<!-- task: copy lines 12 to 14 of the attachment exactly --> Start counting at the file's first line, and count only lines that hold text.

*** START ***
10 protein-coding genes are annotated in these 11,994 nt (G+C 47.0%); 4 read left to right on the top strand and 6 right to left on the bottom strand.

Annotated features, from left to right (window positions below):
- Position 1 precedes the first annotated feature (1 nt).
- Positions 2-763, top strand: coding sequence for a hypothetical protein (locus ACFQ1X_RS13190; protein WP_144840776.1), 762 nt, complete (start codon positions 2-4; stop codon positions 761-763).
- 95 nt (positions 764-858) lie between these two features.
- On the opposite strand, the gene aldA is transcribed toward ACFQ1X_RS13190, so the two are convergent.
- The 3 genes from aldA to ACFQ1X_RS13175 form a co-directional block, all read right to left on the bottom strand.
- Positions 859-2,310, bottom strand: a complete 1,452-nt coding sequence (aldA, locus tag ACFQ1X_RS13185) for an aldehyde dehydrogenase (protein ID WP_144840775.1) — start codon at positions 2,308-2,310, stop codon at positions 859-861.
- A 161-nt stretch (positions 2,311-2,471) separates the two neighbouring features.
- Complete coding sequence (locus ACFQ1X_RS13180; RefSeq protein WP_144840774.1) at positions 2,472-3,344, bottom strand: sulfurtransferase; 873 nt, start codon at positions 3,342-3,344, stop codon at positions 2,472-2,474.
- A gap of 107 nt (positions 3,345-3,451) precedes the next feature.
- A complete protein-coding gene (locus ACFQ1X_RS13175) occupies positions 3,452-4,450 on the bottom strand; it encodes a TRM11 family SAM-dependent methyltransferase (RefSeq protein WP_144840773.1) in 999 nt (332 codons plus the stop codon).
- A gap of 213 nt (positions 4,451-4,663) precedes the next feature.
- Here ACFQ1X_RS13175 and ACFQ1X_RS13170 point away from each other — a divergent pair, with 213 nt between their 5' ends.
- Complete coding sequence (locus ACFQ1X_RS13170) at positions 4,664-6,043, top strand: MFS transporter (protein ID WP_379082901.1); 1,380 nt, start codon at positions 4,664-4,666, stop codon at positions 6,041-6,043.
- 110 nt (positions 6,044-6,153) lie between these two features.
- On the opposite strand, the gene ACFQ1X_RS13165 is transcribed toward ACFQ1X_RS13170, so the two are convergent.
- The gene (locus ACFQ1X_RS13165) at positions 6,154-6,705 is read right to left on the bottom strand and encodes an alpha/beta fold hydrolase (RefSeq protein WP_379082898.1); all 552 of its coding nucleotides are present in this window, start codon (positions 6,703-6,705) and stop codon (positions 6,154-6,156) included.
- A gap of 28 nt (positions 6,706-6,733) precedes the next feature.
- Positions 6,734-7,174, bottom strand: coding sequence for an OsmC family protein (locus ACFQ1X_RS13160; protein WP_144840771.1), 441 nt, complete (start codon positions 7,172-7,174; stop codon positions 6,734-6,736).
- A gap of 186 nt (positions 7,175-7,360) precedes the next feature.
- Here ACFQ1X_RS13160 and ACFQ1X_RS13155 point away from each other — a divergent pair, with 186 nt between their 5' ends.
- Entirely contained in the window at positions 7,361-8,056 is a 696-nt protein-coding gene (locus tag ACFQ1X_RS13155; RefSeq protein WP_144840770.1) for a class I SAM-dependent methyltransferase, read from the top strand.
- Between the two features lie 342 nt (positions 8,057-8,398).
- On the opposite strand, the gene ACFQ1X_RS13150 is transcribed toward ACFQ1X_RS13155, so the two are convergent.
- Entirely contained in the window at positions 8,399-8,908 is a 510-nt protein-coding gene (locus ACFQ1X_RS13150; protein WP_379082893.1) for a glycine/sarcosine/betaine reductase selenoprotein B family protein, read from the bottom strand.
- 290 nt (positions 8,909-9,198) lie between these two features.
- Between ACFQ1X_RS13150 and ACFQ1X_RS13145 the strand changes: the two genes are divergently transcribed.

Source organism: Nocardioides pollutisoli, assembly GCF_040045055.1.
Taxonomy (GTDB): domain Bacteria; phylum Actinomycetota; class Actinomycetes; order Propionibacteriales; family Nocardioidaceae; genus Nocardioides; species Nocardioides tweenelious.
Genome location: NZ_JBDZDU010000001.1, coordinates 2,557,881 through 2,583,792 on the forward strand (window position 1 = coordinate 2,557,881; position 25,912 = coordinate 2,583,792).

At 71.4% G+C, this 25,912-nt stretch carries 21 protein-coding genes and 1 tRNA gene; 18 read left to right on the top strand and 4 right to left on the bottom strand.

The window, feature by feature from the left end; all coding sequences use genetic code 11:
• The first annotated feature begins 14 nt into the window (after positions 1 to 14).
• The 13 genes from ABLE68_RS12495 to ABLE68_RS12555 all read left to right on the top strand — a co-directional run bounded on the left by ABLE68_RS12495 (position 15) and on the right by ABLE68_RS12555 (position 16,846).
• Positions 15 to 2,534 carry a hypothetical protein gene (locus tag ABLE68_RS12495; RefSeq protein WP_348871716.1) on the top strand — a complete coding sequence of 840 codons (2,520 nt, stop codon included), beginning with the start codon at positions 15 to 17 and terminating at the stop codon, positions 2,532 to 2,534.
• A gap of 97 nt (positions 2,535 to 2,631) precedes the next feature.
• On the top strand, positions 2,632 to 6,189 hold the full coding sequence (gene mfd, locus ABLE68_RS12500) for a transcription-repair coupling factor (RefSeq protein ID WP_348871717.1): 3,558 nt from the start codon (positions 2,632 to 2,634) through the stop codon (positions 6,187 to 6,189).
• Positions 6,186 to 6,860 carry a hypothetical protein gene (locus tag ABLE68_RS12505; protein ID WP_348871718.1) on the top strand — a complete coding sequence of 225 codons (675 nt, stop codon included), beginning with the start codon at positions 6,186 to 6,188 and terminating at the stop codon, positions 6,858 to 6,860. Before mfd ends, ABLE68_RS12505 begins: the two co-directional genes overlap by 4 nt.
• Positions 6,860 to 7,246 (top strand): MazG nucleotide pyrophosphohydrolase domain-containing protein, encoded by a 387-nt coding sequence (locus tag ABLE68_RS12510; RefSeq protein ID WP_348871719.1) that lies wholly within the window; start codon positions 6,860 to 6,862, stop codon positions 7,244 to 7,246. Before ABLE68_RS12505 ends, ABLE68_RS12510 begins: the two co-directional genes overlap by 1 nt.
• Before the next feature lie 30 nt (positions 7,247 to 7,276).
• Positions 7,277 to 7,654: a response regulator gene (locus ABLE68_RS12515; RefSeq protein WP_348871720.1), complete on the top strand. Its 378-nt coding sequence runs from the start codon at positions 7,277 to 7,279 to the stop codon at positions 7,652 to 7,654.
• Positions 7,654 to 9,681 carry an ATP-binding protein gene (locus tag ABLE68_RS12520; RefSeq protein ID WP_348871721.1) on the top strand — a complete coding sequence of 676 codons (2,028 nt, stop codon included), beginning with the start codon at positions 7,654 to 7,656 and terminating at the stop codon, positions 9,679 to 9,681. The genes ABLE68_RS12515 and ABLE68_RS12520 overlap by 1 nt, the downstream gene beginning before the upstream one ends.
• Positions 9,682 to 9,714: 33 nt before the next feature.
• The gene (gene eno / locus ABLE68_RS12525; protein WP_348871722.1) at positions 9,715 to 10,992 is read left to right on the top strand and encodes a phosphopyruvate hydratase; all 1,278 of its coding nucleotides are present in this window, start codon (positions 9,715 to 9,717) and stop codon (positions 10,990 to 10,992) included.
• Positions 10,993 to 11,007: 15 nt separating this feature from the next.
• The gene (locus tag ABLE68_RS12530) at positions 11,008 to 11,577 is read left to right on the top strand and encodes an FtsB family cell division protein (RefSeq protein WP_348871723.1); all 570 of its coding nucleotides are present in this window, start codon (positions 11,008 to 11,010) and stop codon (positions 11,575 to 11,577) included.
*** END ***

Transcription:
- A complete protein-coding gene (locus ACFQ1X_RS13175) occupies positions 3,452-4,450 on the bottom strand; it encodes a TRM11 family SAM-dependent methyltransferase (RefSeq protein WP_144840773.1) in 999 nt (332 codons plus the stop codon).
- A gap of 213 nt (positions 4,451-4,663) precedes the next feature.
- Here ACFQ1X_RS13175 and ACFQ1X_RS13170 point away from each other — a divergent pair, with 213 nt between their 5' ends.